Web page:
Date Posted: 12th April 2018

Everything Kelly is disappearing like crazy. in anticipation of #countryfile which goes out on BBC1 on Sunday.  The Percy Kelly Trails are now available again with some revisions and  The Man who couldn't stop Drawing - the extraordinary story of his life - is being reprinted right now. @percykellyart. You can place a pre-publication order on the merchandise page. It will take a few weeks as the book is case bound. This deals with his life story whereas Line of Beauty (also available now after a second reprint) which was published for the retrospective is about the development of his work. It contains interesting memoirs from people who knew him and essays from art critics as well as lots of beautiful images.

The auction of some of his letters at Mitchells Auction House in Cockermouth last week produced some strong competition and high prices. These were PK's letters to Bill Hamilton, Design Manager in the sixties at Sekers Silk Mills in Whitehaven. It would be true to say that it was Bill who discovered PK as an artist and gave him the very first showing of his work in his sitting room in 1965. Pk was 46. Bill and Kitty Hamilton befriended PK  from then on and when PK moved away from Cumberland with his new wife Christine, they would stay with the Hamiltons when they came back to visit friends.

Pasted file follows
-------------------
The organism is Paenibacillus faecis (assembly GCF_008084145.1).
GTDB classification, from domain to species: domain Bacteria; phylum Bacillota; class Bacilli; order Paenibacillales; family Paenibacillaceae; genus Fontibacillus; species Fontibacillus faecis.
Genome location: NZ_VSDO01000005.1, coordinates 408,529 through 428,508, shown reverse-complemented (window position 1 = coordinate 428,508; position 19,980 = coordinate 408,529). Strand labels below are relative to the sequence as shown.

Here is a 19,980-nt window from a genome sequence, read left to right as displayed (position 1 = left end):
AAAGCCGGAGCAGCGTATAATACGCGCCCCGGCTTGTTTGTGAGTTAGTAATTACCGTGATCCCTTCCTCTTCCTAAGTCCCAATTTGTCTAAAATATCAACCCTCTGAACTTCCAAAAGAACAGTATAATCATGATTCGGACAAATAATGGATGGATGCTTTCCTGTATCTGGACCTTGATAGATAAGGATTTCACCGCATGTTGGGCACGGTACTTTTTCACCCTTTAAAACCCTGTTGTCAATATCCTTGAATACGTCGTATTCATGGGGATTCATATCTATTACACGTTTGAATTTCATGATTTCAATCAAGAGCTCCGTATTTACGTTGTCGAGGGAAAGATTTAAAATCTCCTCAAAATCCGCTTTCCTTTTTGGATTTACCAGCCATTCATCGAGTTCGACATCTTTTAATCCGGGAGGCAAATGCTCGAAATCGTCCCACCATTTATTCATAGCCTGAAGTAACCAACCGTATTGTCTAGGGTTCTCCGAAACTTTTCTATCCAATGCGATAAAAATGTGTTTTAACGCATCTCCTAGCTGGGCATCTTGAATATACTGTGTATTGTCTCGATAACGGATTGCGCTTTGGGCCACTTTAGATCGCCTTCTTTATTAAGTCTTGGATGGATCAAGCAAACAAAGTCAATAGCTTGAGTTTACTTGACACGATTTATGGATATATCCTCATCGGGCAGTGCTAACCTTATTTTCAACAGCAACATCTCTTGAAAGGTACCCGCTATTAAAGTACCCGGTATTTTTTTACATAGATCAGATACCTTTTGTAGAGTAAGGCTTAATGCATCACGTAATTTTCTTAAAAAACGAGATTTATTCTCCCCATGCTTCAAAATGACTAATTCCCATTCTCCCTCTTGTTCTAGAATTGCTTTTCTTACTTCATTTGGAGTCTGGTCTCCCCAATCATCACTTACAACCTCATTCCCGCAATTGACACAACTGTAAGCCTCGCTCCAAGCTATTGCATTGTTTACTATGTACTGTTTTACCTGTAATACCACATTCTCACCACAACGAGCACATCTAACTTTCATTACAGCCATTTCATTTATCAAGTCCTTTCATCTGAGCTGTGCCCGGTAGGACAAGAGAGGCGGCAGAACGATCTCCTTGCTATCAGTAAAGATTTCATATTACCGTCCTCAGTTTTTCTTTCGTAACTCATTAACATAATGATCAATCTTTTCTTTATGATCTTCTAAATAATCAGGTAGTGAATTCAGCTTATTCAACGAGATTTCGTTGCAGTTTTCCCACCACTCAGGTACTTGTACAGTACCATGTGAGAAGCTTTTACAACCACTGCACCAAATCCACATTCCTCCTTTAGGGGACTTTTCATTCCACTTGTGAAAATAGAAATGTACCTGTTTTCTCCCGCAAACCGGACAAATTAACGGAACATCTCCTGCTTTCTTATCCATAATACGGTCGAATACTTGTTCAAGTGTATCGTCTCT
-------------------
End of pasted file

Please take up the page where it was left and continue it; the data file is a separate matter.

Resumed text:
Sadly Pk's few years in the limelight were soon over. In 1969, after only 3 exhibitions - Rosehill Theatre, Sekers' London showroom and the Fermoy Gallery in Kings Lynn - he decided there would be no more. He hated it. That was not his reason for painting and drawing.

Now, 25 years after his death, he is enjoyingthe sort of recognition he hoped he would get after his demise.   Short term wealth and admiration were anathema to him even though it meant an uncomfortable existence. He was playing the long game -  for immortality.  The first exhibition a year after his death in 1993 was a sell out and all subsequent exhibitions have been and he has gradually made an indelible mark by the sheer honsty and beauty of his work.

But now he has won his place in the sun.